The dramatic drop in carbon emissions due to coronavirus, quantified

We’ve written quite a bit about the pollution-free skies being seen all around the world, but we have yet to quantify what that means for the environmental record over the course of the year—until now.

According to data commissioned by the Guardian, global carbon emissions from the fossil fuel industry could fall by a record 2.5 billion metric tons this year, a reduction of 5%. In 2020 alone, the coronavirus is expected to cut billions of barrels of oil, trillions of cubic meters of gas and millions of tons of coal from the global energy system. This would lead to the fossil fuel industry’s biggest drop in CO2 emissions on record, in a single year eclipsing the carbon slumps triggered by the largest recessions of the last 50 years combined.

The big question now is what the virus will mean for emissions in the long-term. One analyst put it like this: “If we learn that remote working can work people may begin to question whether we need to take long haul flights to meet people in person. This could alter whether demand for oil ever recovers to the levels we have seen in previous years.”

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The dramatic drop in carbon emissions due to coronavirus, quantified

We’ve written quite a bit about the pollution-free skies being seen all around the world, but we have yet to quantify what that means for the environmental record over the course of the year—until now.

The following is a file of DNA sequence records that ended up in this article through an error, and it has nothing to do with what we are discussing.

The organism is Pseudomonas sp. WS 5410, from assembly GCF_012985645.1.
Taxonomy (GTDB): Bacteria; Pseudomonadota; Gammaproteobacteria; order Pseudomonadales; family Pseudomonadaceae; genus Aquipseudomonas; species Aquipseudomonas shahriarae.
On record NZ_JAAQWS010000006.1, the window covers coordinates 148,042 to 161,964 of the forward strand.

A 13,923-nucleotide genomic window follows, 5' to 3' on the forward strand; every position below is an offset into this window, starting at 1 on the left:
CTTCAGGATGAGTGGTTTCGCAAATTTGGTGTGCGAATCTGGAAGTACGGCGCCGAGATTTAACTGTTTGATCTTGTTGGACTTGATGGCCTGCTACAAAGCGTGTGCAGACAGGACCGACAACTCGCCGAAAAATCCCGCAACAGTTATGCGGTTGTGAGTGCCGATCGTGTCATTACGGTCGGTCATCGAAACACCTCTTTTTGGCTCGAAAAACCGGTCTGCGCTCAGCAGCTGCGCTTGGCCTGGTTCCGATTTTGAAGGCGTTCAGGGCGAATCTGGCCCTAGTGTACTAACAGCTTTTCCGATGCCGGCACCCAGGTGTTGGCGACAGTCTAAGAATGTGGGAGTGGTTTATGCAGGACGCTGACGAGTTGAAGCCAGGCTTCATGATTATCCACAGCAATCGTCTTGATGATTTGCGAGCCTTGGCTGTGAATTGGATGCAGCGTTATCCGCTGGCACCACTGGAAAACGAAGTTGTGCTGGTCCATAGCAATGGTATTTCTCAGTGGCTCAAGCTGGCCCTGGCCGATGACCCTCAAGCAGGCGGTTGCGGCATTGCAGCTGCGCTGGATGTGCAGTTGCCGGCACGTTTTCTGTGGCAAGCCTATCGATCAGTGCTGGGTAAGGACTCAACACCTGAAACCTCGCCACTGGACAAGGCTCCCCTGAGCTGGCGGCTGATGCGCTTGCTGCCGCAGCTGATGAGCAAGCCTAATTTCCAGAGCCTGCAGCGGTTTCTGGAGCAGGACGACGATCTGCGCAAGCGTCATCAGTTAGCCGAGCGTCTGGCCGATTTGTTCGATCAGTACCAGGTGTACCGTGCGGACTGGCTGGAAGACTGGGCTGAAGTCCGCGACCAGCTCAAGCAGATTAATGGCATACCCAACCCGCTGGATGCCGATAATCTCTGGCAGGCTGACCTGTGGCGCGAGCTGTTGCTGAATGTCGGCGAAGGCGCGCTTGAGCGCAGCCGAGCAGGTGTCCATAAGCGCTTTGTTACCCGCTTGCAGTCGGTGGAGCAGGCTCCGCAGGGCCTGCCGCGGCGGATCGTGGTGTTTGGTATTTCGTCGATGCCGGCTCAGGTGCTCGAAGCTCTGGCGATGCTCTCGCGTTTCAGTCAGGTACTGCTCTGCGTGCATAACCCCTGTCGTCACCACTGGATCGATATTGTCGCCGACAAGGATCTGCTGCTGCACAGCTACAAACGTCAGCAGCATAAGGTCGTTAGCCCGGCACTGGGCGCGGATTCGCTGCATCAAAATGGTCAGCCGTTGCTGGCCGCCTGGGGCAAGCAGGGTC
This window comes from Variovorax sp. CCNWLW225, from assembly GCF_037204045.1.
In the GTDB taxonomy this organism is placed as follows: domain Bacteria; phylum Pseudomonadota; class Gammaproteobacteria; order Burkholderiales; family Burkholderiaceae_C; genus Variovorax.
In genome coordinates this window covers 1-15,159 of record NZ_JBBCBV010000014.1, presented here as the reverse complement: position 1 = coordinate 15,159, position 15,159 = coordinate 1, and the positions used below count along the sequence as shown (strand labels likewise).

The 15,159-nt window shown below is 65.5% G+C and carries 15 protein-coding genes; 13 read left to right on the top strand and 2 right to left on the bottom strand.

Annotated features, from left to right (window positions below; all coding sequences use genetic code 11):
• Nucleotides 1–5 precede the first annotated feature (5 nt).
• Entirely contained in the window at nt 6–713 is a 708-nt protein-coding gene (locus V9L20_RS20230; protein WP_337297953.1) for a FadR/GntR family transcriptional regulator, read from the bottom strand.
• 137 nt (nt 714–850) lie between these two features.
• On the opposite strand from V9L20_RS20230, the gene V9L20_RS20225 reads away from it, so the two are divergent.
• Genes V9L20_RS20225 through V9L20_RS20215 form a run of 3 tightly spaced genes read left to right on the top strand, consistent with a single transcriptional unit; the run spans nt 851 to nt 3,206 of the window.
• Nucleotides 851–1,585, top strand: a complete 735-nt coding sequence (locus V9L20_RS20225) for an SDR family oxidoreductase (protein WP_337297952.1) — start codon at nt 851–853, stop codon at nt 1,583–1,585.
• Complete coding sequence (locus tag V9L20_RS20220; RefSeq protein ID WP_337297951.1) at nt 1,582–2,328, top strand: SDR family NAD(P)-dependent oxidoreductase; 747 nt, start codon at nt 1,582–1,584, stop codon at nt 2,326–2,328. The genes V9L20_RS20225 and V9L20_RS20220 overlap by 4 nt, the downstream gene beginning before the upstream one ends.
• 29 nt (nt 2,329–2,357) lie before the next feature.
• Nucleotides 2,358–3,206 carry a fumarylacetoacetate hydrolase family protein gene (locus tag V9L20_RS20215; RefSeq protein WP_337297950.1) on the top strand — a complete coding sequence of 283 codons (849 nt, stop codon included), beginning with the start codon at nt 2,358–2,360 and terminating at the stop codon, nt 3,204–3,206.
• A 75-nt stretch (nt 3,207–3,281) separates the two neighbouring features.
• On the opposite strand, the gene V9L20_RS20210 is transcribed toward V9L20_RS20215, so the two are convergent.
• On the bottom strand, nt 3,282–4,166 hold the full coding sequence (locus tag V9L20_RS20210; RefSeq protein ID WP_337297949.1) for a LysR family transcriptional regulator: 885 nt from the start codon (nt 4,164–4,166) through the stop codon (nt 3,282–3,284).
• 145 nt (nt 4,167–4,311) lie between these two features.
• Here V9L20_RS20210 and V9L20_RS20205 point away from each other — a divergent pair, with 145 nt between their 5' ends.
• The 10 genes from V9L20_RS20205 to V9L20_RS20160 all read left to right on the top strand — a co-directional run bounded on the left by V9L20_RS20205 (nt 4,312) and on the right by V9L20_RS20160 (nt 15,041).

According to data commissioned by the Guardian, global carbon emissions from the fossil fuel industry could fall by a record 2.5 billion metric tons this year, a reduction of 5%. In 2020 alone, the coronavirus is expected to cut billions of barrels of oil, trillions of cubic meters of gas and millions of tons of coal from the global energy system. This would lead to the fossil fuel industry’s biggest drop in CO2 emissions on record, in a single year eclipsing the carbon slumps triggered by the largest recessions of the last 50 years combined.

The big question now is what the virus will mean for emissions in the long-term. One analyst put it like this: “If we learn that remote working can work people may begin to question whether we need to take long haul flights to meet people in person. This could alter whether demand for oil ever recovers to the levels we have seen in previous years.”

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